There are three smart trainers that we think are the best. We think the Saris H3 is our favourite smart trainer, especially considering the price.
There have been a few major changes at CycleOps in the last couple of years, particularly when it comes smart trainers. To better align with Saris, the parent company based in Wisconsin, CycleOps underwent a rebranding. Saris is Cycleops. The legacy CycleOps brand is owned by Saris, who made some of our favourite bike carriers and power meters.
Saris then introduced the H3, a smart trainer that was vastly improved and new. Although the H2 was built and promoted for several years, there were a few flaws to it. These flaws were fixed by the H3.
Bottom line: The Saris is our favourite trainer, even when you consider the price.
Saris H3 Competition
The main rivals of the H3 to our opinion are the Wahoo KICKR and the Tacx Neo. We will be reviewing both models separately. Both are great models that we review separately.
Horseback Riding Experience
This unit is a great unit overall and a significant improvement on the previous version.
The Saris H3 offers a much more enjoyable riding experience than its main rivals. The model has many great features, including its stability on the ground, responsiveness and low noise levels.
When it comes to unit wobblyness, poor connection or loss of connection or excessive noise, we are very strict. Although the original H2 model was competent, it had some shortcomings. The H3 addresses them all and is comparable to, if not better than, the best.
Some people think Saris is not keeping up with the competition, but we believe the H3 product is something they should be proud and at the top of the market for performance.
Maximum power output is 2,000 Watts. This is plenty for avid cyclists. I would like to introduce you the Olympic committee if you require more than 2,000 watts for your workouts.
H3 Compatibility and Connectivity
It is very easy to connect the H3 with your favorite apps. We usually connect to either an Ipad tablet or an Apple TV device (in Zwift’s case). The H3 quickly recognizes the connection and does not require any modification to the firmware.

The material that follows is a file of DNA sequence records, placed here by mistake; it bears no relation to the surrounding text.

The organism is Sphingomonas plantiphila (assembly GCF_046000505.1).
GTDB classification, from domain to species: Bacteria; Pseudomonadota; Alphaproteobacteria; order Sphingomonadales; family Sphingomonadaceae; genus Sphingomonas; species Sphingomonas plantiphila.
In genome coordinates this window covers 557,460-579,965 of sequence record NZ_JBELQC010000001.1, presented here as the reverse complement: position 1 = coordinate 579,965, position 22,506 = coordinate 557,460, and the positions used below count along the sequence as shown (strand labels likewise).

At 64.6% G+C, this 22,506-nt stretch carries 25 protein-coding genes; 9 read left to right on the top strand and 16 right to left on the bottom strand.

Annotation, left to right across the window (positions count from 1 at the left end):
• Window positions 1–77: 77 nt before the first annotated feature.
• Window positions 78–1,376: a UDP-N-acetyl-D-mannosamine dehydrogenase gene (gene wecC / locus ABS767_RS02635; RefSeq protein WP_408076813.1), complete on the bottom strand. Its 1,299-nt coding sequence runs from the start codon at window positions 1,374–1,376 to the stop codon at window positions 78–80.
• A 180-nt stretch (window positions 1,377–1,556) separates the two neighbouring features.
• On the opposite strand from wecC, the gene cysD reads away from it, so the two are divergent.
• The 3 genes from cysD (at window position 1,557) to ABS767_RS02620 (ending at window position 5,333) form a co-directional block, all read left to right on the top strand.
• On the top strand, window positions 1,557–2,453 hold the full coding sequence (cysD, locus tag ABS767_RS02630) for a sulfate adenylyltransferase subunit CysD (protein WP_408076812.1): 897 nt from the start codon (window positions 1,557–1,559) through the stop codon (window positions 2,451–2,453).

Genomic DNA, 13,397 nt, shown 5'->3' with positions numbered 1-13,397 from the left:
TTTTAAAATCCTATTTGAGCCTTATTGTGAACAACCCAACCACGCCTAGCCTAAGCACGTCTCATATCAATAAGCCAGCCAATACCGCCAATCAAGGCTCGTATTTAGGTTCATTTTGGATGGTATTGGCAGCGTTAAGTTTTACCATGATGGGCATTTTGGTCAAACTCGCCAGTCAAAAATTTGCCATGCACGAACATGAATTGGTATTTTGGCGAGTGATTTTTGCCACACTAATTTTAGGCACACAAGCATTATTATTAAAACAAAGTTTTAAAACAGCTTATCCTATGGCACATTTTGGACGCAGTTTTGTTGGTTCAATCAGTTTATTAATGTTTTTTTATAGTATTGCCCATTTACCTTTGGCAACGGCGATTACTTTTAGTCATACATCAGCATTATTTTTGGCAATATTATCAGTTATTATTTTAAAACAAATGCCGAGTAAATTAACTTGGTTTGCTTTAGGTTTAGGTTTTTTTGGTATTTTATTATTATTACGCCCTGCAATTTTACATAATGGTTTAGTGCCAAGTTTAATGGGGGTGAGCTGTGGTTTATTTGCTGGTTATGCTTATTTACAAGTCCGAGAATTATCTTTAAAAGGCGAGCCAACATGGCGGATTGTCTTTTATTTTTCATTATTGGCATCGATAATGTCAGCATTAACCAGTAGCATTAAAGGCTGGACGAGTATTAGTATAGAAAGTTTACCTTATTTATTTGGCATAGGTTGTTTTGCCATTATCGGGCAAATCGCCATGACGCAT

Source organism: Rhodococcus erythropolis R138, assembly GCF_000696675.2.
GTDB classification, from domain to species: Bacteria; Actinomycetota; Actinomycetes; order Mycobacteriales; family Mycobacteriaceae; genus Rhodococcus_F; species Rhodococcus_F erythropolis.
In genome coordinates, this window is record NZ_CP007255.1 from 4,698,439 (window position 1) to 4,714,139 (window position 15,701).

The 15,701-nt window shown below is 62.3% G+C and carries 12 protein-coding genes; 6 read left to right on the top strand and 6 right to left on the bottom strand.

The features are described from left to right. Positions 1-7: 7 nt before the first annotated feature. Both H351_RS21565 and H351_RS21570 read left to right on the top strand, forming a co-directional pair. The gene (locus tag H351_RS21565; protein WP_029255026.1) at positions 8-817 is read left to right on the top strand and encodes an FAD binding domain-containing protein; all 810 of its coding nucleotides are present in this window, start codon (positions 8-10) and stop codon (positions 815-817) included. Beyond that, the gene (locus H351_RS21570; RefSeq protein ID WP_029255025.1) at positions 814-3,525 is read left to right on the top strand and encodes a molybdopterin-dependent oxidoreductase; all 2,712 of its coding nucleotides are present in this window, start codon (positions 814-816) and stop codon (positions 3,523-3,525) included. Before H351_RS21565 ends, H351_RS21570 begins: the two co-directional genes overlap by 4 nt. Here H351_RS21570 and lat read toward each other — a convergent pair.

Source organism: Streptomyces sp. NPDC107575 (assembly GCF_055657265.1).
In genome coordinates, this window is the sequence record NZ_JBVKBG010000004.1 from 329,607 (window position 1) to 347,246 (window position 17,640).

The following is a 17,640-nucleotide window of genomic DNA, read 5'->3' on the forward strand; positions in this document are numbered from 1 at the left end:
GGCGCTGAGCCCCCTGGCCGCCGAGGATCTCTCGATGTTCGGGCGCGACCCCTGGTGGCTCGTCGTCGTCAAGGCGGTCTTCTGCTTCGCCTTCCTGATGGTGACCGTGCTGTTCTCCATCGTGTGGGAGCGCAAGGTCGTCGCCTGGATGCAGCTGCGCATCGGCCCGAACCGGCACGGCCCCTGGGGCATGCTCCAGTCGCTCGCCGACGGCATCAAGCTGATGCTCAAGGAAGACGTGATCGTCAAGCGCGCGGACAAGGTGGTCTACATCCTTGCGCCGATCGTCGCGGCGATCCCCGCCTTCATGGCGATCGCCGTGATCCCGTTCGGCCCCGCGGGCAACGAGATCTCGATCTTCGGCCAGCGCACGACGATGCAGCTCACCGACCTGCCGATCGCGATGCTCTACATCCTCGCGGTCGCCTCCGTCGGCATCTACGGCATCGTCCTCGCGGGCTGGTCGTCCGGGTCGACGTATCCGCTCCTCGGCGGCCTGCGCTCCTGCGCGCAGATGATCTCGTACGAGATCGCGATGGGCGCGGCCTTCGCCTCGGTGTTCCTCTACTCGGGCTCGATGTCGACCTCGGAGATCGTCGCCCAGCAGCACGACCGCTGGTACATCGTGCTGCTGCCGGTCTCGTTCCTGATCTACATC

We only found a few dropped connections after testing the unit for several months. We weren’t sure if the drop was caused by the unit or the receiving device.
We conclude that the H3 will find and connect to any app you use, including Zwift or Sufferfest, Rouvy or Trainerroad. This is in line with the H2, which has a long history of finding and keeping the connection to the app or Apple TV device.
The H3 works with all indoor cycling apps including Zwift and Rouvy. The H3 is Zwift certified and comes with a month of Rouvy.
It is the most obvious improvement in H3 compared to H2. It is quieter. Way quieter.
We love the fact that Saris took all feedback about the H2’s “whine”, and concentrated on the H3. We love the H2, and we have ridden a lot of miles on it. However, there is a whine at first that can be annoying. It will eventually stop bothering you.
The sound quality of the H3 is greatly reduced thanks to a new drive system. According to the company, the sound quality is reduced by approximately 5 times compared to H2. Although it may not be as quiet as the Tacx Neo’s, there is still a level where you can say it is quiet enough. We think that the H3 is quiet enough.
Saris states that the H3’s sound output at 20 mph is 59 decibels. Although we don’t have a decibelmeter, we can tell you it is quieter that the H2 by far.
The H3 seems to have very high accuracy. We haven’t yet tried to measure power accuracy by riding the trainer while simultaneously using a separate power meter. We will be running that test within the next 30-days, and we will publish the results.
The wattage at exertion levels that we are familiar with seems to be within 5% or less. Also, the responsiveness when increasing or decreasing power has been excellent.
Some people disagree on whether running the unit cold or hot has an impact on the power readout. The H3 has better cooling capabilities so this is less important than in the H2 or the KICKR, which can get quite hot when running at higher wattage.